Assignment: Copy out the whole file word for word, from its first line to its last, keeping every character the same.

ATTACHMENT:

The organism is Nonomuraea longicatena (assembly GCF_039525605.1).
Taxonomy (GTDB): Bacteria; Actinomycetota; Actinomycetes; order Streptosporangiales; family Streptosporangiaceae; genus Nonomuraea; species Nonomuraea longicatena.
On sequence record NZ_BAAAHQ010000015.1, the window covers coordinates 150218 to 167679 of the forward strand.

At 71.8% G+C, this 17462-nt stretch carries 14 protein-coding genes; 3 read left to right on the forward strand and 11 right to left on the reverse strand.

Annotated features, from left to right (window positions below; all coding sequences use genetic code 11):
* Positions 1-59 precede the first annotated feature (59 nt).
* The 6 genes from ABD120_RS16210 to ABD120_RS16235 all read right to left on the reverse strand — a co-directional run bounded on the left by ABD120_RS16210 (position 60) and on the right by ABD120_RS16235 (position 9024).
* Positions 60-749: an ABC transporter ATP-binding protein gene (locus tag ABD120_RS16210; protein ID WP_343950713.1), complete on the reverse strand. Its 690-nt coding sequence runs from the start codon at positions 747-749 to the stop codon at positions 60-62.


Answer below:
The organism is Nonomuraea longicatena (assembly GCF_039525605.1).
Taxonomy (GTDB): Bacteria; Actinomycetota; Actinomycetes; order Streptosporangiales; family Streptosporangiaceae; genus Nonomuraea; species Nonomuraea longicatena.
On sequence record NZ_BAAAHQ010000015.1, the window covers coordinates 150218 to 167679 of the forward strand.

At 71.8% G+C, this 17462-nt stretch carries 14 protein-coding genes; 3 read left to right on the forward strand and 11 right to left on the reverse strand.

Annotated features, from left to right (window positions below; all coding sequences use genetic code 11):
* Positions 1-59 precede the first annotated feature (59 nt).
* The 6 genes from ABD120_RS16210 to ABD120_RS16235 all read right to left on the reverse strand — a co-directional run bounded on the left by ABD120_RS16210 (position 60) and on the right by ABD120_RS16235 (position 9024).
* Positions 60-749: an ABC transporter ATP-binding protein gene (locus tag ABD120_RS16210; protein ID WP_343950713.1), complete on the reverse strand. Its 690-nt coding sequence runs from the start codon at positions 747-749 to the stop codon at positions 60-62.